Yes, Captain Amagnetica's Merics America's Magnets! Designed to make his shield always return to him in those early days before a Roy Thomas retcon revealed that the shield was actually made of pure boomerang! Yes, magnets, the miracle invention that always work!

Panel from "Captain America" in Tales of Suspense #59 (November 1964), co-plot and script by Stan Lee, co-plot and pencils by Jack Kirby, inks by Chic Stone, letters by Sam Rosen

Yes, as Howard Stark's contemporary Diet Smith was often heard to intone, to anybody who was unlucky enough to get cornered by him at a party: The nation that controls magnetism controls the universe! Voila:

But it took billionaire playboy scientific genius Tony Stark, winner of the George Sanders Slimmest Mustache of 1964 Award, to steal adapt Smith's designs and turn them into a powerful weapon for Cap, which he was not allowed to put anywhere near Tony's collection of Mamas and the Papas 8-track tapes.

Panel from "The Army of Assassins Strikes!" in Tales of Suspense #60 (December 1964), script by Stan Lee, pencils by Jack Kirby, inks by Chic Stone, letters by Artie Simek

And so that, comics history buffs, is why we see Cap use magnets in every single one of his appearances for, um, three months during the sixties, and then not again until today. Because they're goofy.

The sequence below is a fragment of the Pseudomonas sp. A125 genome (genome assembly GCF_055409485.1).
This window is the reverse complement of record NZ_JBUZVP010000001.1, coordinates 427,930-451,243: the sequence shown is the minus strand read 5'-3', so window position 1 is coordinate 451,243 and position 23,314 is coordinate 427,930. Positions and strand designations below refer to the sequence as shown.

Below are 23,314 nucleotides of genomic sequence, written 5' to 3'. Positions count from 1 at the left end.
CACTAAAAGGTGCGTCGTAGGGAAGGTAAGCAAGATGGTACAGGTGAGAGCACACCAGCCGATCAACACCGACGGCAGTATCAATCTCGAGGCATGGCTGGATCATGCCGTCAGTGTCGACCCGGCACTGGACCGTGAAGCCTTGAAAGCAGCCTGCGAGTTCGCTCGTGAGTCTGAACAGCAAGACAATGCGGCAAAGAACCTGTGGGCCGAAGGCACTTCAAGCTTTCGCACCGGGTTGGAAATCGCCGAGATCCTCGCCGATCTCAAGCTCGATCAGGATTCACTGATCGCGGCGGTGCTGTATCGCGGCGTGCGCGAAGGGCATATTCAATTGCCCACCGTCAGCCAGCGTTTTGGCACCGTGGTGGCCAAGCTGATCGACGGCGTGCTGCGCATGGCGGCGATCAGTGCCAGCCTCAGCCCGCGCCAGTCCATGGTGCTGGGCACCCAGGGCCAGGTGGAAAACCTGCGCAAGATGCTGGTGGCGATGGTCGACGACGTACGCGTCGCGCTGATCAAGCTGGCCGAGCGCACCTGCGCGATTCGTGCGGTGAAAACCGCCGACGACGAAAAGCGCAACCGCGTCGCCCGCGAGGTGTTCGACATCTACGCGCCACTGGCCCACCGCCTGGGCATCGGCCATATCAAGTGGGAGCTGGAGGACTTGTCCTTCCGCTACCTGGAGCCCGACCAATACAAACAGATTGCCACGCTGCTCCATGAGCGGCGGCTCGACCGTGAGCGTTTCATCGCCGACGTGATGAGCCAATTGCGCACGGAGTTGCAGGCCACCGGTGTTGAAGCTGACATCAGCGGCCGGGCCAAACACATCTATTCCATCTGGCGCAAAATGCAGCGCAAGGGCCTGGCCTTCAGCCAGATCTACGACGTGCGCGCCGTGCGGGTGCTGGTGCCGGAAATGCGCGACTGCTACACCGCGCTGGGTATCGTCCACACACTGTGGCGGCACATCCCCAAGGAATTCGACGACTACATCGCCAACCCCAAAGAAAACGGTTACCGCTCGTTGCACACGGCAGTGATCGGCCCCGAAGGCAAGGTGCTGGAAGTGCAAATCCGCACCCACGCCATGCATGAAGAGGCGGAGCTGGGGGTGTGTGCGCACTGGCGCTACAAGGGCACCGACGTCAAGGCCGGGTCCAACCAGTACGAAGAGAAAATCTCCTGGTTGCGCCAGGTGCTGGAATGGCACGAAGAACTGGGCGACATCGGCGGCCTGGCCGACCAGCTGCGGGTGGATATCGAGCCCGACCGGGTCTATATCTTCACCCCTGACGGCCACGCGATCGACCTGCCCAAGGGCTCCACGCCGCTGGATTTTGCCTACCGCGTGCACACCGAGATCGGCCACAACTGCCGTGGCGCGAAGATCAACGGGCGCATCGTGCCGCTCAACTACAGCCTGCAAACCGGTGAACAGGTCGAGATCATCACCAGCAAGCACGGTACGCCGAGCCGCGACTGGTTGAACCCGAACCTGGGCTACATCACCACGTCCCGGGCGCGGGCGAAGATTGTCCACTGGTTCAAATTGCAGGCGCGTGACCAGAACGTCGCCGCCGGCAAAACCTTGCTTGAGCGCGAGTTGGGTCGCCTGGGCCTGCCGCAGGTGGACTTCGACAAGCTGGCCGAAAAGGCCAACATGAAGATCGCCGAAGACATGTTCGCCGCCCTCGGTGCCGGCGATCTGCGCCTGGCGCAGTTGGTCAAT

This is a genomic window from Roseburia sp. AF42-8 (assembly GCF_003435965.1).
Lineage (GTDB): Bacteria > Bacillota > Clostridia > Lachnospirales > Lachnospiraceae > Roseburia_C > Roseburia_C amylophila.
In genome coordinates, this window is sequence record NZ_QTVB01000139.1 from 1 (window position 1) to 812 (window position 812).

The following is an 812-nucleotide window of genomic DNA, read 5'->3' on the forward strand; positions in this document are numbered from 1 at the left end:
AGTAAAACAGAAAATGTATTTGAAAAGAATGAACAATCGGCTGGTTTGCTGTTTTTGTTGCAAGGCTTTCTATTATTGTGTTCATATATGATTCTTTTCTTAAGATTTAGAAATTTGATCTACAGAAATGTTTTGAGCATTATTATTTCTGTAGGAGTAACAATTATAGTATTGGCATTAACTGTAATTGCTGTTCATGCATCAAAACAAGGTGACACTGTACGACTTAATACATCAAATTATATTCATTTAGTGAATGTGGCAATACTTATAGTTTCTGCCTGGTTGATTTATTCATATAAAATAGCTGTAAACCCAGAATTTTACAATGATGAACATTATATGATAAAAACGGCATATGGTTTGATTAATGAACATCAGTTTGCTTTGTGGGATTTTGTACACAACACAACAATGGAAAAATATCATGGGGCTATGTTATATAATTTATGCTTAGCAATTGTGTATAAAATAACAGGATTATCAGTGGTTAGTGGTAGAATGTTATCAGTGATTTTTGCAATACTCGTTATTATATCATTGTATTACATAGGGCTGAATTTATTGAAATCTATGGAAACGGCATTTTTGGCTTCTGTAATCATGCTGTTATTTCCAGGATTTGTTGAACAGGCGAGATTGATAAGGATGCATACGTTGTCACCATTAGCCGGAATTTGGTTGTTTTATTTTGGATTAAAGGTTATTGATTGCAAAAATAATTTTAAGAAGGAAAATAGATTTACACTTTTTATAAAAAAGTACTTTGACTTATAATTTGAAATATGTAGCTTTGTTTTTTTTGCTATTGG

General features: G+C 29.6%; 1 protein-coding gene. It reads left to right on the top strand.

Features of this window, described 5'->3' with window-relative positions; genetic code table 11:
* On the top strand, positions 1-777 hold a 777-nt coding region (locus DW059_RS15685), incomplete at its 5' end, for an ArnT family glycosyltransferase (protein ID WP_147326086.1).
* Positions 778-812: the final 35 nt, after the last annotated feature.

Panels from "Break-Out in Cell Block 10!" in Tales of Suspense #62 (February 1965), script by Stan Lee, pencils by Jack Kirby, inks by Chic Stone, letters by Artie Simek

Aw, don't pout, Cap! You'll always have a magnetic attraction to me! And Tony Stark continued to sweep the George Sanders Award annual until an upset loss in the early 1980s to John Waters. And now you know...the rest...of the story.

Hey, does this count as KirbyTech? It doesn't? OH FOR PETE'S SAKE.

Teniversary Countdown #25: How comic books destroyed the Avengers

This month, (nearly) all month, favorite panels from the tenth issues of my favorite comic book series, in celebrating of my encroaching tenth anniversary of blogging! Frankly, I am not at all certain how I did blogging during those first four years.

Kicking it off, seein' as it's National Avenging Day or somethin' like that, some panels from the tenth issue of The Avengers!